A beloved North Texas nurse who came out of retirement to help teach aspiring frontline workers in the midst of the pandemic has died from the coronavirus.
In September, Iris Meda began teaching Nursing Skills for Collin College at Anna High School and Allen High School.
She had retired from the North Texas Job Corps in January after more than 30 years.
The 70-year-old nurse contracted COVID-19 while teaching in a class, tested positive for the virus on October 14 and was hospitalized just three days later.
In September, Iris Meda began teaching Nursing Skills for Collin College at Anna High School and Allen High School
The 70-year-old nurse contracted COVID-19 while teaching in a class, testing positive for the virus on October 14
She died on November 14, her family shared in a GoFundMe for the nurse’s medical bills and funeral expenses.
Her family takes comfort in knowing the loving nurse – who dropped out of highschool before getting her GED and degree from New York City College in 1984 – was helping others in her final months.
‘She was doing what she loved,’ Selene Meda-Schlamel, Meda’s daughter, said to NBC DFW. ‘Despite the risks, she was living life to the fullest. On her own terms at the time. Trying to prepare future nurses for this country.’
Meda-Schlamel added: ‘One of the reasons she wanted to be an educator, specifically in nursing at this time, the reason she came out of retirement to pursue it was because of the pandemic. She wanted to train other frontline workers to help in this crisis.’
Meda’s daughter described her mother as being patient with those who struggled in her class and with the material. She was teaching both college students and high-school students earning dual-credit.
She died on November 14, her family shared in a GoFundMe for the nurse’s medical bills and funeral expenses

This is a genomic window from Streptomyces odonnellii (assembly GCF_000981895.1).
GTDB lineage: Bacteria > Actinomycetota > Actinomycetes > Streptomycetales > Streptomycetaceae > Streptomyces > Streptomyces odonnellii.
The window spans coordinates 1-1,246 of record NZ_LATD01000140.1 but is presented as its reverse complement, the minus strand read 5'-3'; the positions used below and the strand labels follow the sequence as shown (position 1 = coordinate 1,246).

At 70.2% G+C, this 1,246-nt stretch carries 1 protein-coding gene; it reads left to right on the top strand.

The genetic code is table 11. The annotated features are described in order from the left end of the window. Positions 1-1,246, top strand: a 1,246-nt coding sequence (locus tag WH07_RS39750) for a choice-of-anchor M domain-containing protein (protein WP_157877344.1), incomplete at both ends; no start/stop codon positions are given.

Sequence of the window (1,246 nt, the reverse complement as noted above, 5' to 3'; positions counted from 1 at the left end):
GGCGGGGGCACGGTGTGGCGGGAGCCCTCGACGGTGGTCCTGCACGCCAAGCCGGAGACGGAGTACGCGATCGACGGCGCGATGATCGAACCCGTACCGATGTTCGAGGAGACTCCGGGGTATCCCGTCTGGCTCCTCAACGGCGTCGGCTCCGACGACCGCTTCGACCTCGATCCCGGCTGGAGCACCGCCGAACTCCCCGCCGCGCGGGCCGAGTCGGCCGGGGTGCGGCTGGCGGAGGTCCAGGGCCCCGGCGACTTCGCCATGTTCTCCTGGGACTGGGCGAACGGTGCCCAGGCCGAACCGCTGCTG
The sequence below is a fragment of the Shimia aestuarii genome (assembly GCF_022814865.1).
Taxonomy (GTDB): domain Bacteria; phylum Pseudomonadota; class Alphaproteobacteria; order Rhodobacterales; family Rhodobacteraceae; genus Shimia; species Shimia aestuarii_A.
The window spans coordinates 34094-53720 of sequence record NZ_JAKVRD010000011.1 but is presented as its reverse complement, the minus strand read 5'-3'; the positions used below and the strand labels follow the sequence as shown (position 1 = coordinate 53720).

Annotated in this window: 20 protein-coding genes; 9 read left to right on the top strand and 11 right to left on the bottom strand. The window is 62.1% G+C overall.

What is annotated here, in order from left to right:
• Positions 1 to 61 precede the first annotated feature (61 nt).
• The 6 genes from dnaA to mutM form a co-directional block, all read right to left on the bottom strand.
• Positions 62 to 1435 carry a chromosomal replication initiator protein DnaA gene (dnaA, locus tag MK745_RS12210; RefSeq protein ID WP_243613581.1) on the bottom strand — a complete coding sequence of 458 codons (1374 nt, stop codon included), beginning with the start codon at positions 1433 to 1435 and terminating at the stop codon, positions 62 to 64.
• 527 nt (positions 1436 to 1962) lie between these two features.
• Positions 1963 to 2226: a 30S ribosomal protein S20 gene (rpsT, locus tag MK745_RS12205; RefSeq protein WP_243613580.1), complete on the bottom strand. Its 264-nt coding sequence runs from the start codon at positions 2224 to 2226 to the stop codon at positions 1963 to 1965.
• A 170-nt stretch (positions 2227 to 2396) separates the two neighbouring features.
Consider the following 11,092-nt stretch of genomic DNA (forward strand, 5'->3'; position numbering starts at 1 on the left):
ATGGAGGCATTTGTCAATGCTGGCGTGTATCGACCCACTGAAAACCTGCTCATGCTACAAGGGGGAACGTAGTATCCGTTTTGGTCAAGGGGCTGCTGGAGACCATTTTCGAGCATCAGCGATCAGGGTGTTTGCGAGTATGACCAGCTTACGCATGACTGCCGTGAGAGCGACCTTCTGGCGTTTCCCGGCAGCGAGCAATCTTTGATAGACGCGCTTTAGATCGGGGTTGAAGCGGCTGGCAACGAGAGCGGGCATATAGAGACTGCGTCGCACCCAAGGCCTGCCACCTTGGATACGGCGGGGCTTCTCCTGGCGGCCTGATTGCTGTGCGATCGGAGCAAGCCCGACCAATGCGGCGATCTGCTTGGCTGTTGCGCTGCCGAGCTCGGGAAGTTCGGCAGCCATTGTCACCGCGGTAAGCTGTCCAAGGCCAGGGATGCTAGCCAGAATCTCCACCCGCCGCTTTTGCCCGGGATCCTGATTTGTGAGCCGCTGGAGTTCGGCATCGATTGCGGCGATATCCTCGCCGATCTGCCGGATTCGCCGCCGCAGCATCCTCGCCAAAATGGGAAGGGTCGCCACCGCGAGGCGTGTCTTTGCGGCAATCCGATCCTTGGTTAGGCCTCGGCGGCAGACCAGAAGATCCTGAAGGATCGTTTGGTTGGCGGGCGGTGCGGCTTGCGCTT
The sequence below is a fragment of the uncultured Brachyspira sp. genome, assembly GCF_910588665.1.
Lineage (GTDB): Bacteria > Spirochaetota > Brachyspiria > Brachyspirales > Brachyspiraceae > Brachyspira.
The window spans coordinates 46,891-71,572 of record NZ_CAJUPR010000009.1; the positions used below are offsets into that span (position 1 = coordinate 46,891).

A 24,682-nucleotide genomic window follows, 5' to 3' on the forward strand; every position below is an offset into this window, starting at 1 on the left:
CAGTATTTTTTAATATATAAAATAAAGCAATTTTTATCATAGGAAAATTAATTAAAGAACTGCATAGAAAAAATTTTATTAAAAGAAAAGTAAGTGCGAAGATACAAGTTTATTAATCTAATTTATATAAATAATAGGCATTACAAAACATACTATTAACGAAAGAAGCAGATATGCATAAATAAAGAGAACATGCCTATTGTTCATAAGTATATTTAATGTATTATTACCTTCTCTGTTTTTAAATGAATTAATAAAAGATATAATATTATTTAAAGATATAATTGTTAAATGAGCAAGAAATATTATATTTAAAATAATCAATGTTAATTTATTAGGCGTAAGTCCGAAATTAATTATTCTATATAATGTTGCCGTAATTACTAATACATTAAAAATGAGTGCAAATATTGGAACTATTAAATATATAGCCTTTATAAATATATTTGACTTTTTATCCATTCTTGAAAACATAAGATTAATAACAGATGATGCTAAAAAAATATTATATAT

The GoFundMe has raised more than $15,000 for Meda’s family
‘She would say how she could pick out the ones who were struggling and she would stay after with them and give them a helping hand because she had received so much encouragement in her life,’ Meda-Schlamel said.
When Meda contracted the virus, her concerned students sent ‘get well’ cards and other well wishes to the teacher.
But soon, Meda’s condition worsened and she had to be placed on a ventilator. Her daughter and her 75-year-old husband were allowed to spend Meda’s final moments with her in the hospital.
Irs Meda, right, and her daugher Selene Meda-Schlamel
‘Just to see this amazing, vivacious woman… so willing to put her life on the line to help others so they could then help others, to see her languishing there,’ said Meda-Schlamel. ‘It was such a tragedy.’
As of Monday, Texas has more than 1.1million confirmed cases of the virus. Some 20,588 people have died, according to the state’s Department of State Health Services.
Meda-Schlamel stressed that people should be prepared for the worst even if they make it to the hospital.
‘Just because you make it into the hospital in time doesn’t mean that you’re going to immediately get all of the treatment because of the hospital’s own protocol, plus the overcrowding and shortness of staff,’ she said.
Collin College District President Neil Matkin released a statement, offering his condolences for Meda’s passing.
‘On behalf of our Board of Trustees, students, faculty and staff, we extend our deepest condolences to the Meda family,’ he said. ‘Professor Meda’s family shared that she was honored to serve as an instructor at Collin College, and we are sincerely grateful for her service to our students.’